Published: July 2009
More Southeast Weekends
Long Weekends Southeast Monticello
Actors re-create daily life at Thomas Jefferson’s Monticello.
Photo by Thomas Jefferson Foundation

Georgia: Belly Up to Atlanta

The people have spoken, and what they've said—at online reader ratings sites such as TripAdvisor, Urbanspoon, and Yelp—can guide you to some of the hottest/coolest eats in Atlanta. A top vote-getter is Seasons 52, a grill and wine bar emphasizing freshly harvested food and "exceptional taste with fewer calories." FLIP Burger Boutique garners raves for its "fine dining between two buns," and longtime chic dining spot Bacchanalia still gets top marks in the pricey-but-worth-it category. What to do between meals? Wash it all down at the World of Coca-Cola, a Yahoo! Travel reader favorite.

LOGISTICS: Downtown is a ten-mile drive from Atlanta International Airport. Lodging: Stonehurst Place. Historic midtown home, five suites, from $199; Dining: Seasons 52,; FLIP,; Bacchanalia, Best link:

Kentucky: Sippin', Singin', 'n' Abe

Decompress on the tranquil streets of Bardstown, second oldest town in Kentucky (chartered in 1790). Toast the past at the Bourbon Heritage Center or nearby distilleries on the Kentucky Bourbon Trail. Trace local history at the Kentucky Railway and Civil War museums. Sing along to Stephen Foster, who wrote "My Old Kentucky Home," official song of the Bluegrass State; the composer is honored with a statue, mansion, and nearby state park. A few miles southwest of town, you can visit the birthplace of Honest Abe Lincoln, which is now a national historic site.

LOGISTICS: Bardstown is a 50-minute drive south of Louisville. Lodging: Rosemark Haven. Elegant antebellum home with antique furnishings, from $109 (children 14 and over); Dining: The Old Talbott Tavern. Historic stagecoach stop, hearty Southern fare; Best link:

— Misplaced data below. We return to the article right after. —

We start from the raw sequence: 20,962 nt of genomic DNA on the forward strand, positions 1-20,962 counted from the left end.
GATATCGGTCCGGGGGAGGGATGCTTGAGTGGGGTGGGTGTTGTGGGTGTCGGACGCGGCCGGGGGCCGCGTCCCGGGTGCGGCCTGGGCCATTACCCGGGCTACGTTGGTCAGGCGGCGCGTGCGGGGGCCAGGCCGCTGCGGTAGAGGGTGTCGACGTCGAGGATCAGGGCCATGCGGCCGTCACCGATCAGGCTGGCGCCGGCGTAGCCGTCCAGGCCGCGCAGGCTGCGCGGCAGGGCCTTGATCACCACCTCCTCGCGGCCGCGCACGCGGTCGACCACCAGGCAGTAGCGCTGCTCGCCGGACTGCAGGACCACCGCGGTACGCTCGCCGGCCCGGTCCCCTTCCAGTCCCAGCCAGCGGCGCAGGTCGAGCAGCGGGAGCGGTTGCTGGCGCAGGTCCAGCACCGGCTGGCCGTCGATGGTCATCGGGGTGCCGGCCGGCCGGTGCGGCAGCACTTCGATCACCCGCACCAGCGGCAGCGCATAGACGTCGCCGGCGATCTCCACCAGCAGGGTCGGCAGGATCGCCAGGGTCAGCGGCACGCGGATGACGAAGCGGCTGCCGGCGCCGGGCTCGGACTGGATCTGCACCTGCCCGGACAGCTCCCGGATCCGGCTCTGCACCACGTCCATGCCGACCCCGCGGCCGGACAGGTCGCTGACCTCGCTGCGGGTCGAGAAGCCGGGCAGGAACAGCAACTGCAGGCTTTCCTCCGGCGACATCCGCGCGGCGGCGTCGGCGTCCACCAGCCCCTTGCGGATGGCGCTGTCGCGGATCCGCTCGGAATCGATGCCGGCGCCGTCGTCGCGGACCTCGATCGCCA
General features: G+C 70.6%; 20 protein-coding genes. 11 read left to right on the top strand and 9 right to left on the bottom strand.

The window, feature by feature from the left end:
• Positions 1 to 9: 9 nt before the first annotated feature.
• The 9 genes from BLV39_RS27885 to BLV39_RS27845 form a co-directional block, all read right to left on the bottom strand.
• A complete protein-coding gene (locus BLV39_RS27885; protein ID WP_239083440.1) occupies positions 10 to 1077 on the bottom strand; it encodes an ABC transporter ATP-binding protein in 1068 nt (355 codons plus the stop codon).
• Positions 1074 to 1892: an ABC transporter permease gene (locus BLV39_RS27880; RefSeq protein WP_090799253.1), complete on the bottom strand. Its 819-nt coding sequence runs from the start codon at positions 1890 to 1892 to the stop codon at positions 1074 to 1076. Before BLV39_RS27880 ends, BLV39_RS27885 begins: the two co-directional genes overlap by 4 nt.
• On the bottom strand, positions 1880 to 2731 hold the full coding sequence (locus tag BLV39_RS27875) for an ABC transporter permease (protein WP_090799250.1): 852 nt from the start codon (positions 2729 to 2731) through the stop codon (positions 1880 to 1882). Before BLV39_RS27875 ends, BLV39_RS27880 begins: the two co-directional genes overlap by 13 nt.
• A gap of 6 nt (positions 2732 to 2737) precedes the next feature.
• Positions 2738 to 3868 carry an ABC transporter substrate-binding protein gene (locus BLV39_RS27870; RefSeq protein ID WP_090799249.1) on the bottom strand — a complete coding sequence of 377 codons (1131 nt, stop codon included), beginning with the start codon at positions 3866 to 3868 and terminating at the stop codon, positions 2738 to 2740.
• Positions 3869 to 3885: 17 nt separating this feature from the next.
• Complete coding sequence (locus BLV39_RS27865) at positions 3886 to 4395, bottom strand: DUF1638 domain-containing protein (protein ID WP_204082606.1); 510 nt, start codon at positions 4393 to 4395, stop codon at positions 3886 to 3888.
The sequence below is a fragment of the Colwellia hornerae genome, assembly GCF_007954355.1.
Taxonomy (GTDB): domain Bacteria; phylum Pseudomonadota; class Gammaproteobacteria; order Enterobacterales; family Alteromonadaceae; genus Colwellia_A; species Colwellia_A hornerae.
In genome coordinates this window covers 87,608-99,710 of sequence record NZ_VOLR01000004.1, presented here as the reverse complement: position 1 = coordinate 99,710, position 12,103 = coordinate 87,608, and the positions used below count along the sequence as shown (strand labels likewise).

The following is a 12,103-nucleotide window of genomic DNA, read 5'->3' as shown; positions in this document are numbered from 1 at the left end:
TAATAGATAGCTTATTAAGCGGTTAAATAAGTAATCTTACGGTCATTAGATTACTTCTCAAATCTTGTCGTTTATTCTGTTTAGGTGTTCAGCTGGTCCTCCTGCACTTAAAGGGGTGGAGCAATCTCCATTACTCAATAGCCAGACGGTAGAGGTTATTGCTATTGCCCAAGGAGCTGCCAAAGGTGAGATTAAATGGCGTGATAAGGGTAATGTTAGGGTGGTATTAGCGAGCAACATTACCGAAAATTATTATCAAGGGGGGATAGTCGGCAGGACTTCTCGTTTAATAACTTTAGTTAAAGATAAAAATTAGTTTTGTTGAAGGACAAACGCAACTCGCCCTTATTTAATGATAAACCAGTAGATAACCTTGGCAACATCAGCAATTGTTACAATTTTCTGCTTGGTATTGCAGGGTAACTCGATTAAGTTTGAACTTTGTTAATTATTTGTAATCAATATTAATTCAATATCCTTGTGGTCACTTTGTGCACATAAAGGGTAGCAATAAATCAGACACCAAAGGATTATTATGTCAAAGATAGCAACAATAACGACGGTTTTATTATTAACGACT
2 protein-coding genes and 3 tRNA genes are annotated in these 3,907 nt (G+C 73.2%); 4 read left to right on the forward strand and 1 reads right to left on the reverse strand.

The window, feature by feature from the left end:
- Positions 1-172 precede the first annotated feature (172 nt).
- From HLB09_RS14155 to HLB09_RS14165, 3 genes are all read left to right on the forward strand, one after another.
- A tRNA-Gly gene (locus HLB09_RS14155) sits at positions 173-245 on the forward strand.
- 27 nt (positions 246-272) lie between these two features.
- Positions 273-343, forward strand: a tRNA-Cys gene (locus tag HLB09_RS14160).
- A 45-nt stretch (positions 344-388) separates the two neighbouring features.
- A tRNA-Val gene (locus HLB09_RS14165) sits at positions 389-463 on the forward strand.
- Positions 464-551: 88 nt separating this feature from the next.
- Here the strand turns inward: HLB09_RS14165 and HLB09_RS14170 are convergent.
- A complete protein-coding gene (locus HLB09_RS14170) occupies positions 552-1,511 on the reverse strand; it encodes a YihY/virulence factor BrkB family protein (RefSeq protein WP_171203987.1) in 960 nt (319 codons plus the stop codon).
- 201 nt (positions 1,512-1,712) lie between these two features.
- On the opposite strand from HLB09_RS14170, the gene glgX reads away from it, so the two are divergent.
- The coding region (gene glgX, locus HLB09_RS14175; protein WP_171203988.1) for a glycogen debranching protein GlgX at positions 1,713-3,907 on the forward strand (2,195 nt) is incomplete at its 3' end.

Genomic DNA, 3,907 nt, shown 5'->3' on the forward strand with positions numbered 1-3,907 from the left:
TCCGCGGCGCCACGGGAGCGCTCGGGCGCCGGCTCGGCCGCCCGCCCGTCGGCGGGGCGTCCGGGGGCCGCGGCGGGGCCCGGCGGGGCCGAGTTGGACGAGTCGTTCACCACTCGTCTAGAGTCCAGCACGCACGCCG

Arkansas: Ozarks Playground

A continuation of the hills and hollers that wrinkle southern Missouri, the Arkansas Ozarks provide the perfect setting for a weekend ramble. In far western Bentonville, see the humble spot where the Wal-Mart empire began. To the east lie recreational mecca Beaver Lake and the Pea Ridge National Military Park, which documents a Civil War battle. East of the lake is the easygoing town of Eureka Springs, "an Ozarks oasis in the tolerant, all-comers tradition of Key West," says writer Sheila Scarborough. Soak in the town's namesake springs or shop for crafts in its eclectic Art Colony. Farther east, Harrison is a convenient jumping-off point for float trips on the scenic Buffalo National River.

LOGISTICS: The Arkansas Ozarks take in most of the top third of the state. Lodging: Palace Hotel and Bath House, Eureka Springs. 1901 property in downtown historic district, from $168; Dining: Ermilio's Italian Home Cooking, Eureka Springs. Traditional Italian fare; Best link:

Tennessee: Woo, Woo, Chattanooga

"Chattanooga is a walker's city," says writer Maryellen Duckett, "filled with museums, funky shops, and kid-friendly activities." Start your ambles on the winding Riverwalk, a 13-mile path along the Tennessee River (that's the Southern Belle riverboat you see chugging by). The Bluff View Art District is chock-a-block with shops, cafés, and museums, including the hands-on Creative Discovery Museum. Stop by the innovative Tennessee Aquarium, with its multiple habitat displays. And as for choo choos, hop on the Lookout Mountain Incline Railway for a steep ascent into the surrounding mountains, or hitch a ride on the vintage Tennessee Valley Railroad.

LOGISTICS: Chattanooga sits on the Tennessee-Georgia border, a two-hour drive northwest of Atlanta. Lodging: Bluff View Inn. Three restored historic homes in the art district, from $105; Dining: Back Inn Cafe. Fine Southern cuisine with international influences; Best link:

Florida: It's About the Sea

With over 900 homes and buildings on the National Register of Historic Places, the Panhandle port of Apalachicola could keep you busy just eyeballing the real estate. But in about two seconds you'll notice a wondrous aroma wafting from any number of restaurants specializing in what the town is known for—seafood (the area harvests over 90 percent of Florida's oysters!). After a good meal, check out the Maritime Museum and the National Estuarine Research Reserve to learn more about the local heritage and environment. Visit the first weekend of November and you'll catch the annual Florida Seafood Festival, with music, crafts, and, yep, tons of seafood.

LOGISTICS: Apalachicola is about 80 miles southwest of Tallahassee. Lodging: Apalachicola River Inn. Unpretentious riverside digs, from $119; Dining: Owl Cafe. Low-key local favorite, seafood in all its forms; Best link:

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